Brazilian government losing respect of citizens quickly: LAPOPby Jim Patterson Apr. 1, 2016, 2:01 PM
Respect for political institutions in Brazil was low and trending downward even before a 2016 that so far includes a recession, the Zika virus, the collapse of a mining dam and a sweeping political crisis.
“In a recent list disclosed by the Brazilian Supreme Court, 49 top politicians from six different parties have faced scrutiny for involvement in the Petrobras corruption scheme,” said Guilherme Russo, a Ph.D. candidate in political science at Vanderbilt and graduate student affiliate of Vanderbilt’s Latin American Public Opinion Project (LAPOP). Petrobras is a state-controlled oil company in Brazil.
Since the 1970s, LAPOP has gathered public opinion data containing political perspectives from Latin American and Caribbean citizens. In data collected in 2014, citizens of Brazil scored 48.2 degrees on a 100-degree scale in the Respect for Political Institutions category. Only Jamaica scored worse (44.1 degrees).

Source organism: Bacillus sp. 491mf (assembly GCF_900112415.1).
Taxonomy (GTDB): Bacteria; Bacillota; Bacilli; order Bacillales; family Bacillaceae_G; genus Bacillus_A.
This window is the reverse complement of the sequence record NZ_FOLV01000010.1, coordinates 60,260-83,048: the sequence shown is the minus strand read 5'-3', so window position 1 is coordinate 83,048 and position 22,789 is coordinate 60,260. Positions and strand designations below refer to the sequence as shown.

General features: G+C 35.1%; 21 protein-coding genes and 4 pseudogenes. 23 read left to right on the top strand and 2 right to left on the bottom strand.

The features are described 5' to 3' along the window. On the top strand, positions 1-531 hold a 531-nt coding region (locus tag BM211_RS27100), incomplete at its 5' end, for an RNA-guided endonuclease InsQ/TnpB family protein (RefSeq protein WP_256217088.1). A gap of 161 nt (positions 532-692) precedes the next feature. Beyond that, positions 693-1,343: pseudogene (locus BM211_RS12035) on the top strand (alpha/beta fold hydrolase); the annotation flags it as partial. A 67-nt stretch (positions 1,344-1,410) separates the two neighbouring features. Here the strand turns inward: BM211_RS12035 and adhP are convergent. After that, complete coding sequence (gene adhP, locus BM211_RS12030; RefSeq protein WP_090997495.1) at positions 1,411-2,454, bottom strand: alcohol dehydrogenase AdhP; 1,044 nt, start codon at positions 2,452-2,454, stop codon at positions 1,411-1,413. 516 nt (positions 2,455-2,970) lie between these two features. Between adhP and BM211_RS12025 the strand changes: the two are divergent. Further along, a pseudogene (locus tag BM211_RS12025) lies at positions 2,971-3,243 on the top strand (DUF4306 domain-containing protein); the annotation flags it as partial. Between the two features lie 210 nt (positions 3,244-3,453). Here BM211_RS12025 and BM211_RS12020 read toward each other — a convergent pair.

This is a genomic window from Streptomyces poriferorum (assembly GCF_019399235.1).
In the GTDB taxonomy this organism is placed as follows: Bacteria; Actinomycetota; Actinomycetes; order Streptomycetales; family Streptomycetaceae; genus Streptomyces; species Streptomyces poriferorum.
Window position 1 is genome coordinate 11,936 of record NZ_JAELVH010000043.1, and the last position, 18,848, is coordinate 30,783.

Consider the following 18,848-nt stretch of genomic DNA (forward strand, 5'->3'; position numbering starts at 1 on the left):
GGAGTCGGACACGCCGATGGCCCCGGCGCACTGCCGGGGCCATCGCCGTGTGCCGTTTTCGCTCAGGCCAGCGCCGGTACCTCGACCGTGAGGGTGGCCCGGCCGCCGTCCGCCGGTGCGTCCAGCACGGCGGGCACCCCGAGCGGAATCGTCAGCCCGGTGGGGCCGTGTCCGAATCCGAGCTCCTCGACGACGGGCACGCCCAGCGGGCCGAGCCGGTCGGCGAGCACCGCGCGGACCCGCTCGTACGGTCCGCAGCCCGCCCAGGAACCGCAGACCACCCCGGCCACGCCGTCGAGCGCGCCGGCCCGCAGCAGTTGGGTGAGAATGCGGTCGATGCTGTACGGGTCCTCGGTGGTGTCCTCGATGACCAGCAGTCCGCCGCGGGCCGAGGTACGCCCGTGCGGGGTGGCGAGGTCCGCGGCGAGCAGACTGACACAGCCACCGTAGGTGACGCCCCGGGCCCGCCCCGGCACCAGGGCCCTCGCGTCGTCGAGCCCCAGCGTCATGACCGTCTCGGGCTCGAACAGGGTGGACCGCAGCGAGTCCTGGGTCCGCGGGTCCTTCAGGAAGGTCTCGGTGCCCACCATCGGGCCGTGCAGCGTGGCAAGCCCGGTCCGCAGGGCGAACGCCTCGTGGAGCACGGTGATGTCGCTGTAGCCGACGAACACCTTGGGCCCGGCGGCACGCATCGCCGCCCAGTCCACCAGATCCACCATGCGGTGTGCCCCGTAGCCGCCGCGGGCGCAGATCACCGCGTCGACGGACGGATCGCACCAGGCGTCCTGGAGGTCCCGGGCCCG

“Respect for political institutions in Brazil had been declining in the years leading up to the current political crisis,” Russo said.
In 2010, the respect level was 57.5 degrees. It fell to 53 degrees in 2012 and then 48.2 degrees in 2014.
“Interestingly, the low level of respect for political institutions in Brazil is especially marked among those with more years of formal education,” Russo said. “Those with secondary and post-secondary education have particularly low levels of respect. This difference is statistically significant after controlling for a number of factors including age of the respondent, ethnicity, region of the country, support for democracy and disapproval for President (Dilma) Rousseff.”
Brazilians with no education scored 58.9 degrees in confidence in Brazil political institutions. Those with primary education scored 50.6 degrees, secondary education 46.6 degrees and post-secondary education 45.6 degrees.
“The year ahead promises additional challenges larger than just hosting the Summer Olympics for Brazil,” Russo said. “It would not be surprising if the overall discontent with the political establishment and country’s institutions engenders more public demonstrations against the current government and the political class in general.”
LAPOP develops, implements and analyzes the AmericasBarometer public opinion surveys. LAPOP data and reports are available to interested researchers at the LAPOP website. LAPOP covers 28 nations including all of North, Central and South America as well as a significant number of countries in the Caribbean.